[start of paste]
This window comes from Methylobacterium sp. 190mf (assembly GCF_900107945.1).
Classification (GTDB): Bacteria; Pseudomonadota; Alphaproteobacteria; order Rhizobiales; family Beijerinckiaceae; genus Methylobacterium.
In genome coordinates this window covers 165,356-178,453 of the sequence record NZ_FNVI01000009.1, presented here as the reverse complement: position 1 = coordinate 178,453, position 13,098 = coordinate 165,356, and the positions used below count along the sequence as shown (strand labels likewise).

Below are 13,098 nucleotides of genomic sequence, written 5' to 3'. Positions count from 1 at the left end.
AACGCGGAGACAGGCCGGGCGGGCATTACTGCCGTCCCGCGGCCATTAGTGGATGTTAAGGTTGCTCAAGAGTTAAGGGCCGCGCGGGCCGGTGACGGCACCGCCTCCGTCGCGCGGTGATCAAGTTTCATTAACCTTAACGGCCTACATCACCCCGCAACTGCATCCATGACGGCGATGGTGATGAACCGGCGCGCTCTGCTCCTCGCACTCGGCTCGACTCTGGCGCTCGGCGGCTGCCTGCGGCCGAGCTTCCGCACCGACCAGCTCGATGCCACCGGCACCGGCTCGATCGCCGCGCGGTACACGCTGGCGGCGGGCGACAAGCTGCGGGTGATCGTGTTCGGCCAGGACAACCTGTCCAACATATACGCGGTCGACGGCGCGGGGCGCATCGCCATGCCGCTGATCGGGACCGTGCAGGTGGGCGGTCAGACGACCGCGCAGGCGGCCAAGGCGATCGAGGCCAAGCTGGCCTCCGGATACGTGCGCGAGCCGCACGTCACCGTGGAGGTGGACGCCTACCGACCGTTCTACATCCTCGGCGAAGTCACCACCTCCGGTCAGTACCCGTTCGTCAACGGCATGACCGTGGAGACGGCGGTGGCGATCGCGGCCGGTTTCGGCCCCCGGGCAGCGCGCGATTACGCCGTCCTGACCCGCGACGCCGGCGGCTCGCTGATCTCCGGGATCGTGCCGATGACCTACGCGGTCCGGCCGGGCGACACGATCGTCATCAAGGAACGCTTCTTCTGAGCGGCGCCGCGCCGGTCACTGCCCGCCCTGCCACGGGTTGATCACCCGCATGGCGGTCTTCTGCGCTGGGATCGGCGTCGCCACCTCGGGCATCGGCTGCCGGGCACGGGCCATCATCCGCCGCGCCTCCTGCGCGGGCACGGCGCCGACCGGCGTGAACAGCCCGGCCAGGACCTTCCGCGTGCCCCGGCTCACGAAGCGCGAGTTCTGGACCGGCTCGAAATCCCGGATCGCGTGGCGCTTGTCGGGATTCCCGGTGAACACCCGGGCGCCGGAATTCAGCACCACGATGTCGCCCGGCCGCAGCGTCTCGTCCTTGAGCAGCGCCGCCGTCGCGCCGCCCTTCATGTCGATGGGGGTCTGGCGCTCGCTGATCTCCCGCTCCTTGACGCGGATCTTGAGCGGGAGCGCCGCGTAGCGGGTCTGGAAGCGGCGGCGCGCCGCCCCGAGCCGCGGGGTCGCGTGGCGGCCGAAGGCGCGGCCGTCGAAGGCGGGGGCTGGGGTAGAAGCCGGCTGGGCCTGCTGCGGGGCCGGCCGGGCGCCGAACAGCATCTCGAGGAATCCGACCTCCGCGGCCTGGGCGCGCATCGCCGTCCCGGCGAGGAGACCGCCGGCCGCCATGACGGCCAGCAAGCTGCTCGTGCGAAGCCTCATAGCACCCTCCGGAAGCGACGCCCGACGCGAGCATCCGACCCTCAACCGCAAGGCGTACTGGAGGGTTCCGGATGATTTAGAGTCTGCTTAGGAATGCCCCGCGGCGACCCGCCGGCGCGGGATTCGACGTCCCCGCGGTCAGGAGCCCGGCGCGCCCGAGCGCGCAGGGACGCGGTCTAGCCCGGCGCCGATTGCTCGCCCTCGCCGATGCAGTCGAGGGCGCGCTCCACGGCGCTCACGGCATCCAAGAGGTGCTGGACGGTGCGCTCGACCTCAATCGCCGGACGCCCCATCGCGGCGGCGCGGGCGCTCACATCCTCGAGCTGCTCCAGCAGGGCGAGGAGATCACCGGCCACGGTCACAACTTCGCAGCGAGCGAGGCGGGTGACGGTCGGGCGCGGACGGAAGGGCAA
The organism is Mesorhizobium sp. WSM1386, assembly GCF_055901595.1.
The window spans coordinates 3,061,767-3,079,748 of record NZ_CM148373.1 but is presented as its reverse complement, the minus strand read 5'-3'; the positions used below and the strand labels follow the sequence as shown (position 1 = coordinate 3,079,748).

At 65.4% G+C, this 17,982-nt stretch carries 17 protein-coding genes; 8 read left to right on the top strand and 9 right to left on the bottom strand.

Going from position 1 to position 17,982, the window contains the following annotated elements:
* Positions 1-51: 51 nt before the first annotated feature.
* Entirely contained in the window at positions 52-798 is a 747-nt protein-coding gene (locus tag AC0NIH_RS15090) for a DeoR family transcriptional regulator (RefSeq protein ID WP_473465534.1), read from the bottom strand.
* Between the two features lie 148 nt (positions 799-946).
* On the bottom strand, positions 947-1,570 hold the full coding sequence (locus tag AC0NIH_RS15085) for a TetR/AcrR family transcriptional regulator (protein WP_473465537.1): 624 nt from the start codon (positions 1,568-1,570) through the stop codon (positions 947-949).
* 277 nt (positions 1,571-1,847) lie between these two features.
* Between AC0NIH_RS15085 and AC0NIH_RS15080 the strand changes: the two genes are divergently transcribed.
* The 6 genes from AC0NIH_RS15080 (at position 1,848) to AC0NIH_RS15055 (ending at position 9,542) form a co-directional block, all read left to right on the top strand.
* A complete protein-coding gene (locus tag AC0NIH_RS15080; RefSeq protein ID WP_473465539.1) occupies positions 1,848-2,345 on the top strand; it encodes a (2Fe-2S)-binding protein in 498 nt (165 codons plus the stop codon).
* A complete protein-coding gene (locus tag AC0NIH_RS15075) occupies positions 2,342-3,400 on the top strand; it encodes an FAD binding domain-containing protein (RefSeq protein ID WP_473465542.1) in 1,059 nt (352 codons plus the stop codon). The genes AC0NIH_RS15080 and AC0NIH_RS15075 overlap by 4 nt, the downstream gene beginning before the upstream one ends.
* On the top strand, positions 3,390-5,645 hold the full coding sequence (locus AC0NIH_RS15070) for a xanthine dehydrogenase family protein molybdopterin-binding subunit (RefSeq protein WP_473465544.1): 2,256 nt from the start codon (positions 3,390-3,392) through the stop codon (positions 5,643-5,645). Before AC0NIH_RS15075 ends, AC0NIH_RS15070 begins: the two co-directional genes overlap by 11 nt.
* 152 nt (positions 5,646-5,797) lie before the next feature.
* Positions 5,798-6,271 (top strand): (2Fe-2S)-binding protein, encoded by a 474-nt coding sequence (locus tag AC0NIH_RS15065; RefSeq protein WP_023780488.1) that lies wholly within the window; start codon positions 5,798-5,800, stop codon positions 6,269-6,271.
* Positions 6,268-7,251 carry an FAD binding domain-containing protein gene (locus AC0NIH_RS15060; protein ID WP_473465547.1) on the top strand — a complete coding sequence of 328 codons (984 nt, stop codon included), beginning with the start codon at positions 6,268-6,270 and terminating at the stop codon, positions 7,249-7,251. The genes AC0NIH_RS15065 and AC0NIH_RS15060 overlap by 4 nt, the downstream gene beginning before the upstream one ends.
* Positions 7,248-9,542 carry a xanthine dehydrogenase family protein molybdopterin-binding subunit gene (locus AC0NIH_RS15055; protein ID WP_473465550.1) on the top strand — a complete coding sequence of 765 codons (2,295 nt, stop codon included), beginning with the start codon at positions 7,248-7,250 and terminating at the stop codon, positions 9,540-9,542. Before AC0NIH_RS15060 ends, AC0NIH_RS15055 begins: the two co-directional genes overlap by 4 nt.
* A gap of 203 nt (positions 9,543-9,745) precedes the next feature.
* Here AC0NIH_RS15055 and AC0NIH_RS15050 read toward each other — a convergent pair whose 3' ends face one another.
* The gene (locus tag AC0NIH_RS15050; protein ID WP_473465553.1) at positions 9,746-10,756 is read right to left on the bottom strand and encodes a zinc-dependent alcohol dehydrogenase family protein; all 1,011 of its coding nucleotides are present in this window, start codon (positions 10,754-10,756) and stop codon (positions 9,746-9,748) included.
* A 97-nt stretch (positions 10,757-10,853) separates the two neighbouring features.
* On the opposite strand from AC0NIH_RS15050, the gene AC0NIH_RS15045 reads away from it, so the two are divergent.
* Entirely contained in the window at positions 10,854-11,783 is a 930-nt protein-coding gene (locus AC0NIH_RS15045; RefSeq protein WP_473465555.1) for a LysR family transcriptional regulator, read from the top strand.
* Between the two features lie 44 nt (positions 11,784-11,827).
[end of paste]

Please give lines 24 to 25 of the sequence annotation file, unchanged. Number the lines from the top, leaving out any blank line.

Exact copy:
* A gap of 203 nt (positions 9,543-9,745) precedes the next feature.
* Here AC0NIH_RS15055 and AC0NIH_RS15050 read toward each other — a convergent pair whose 3' ends face one another.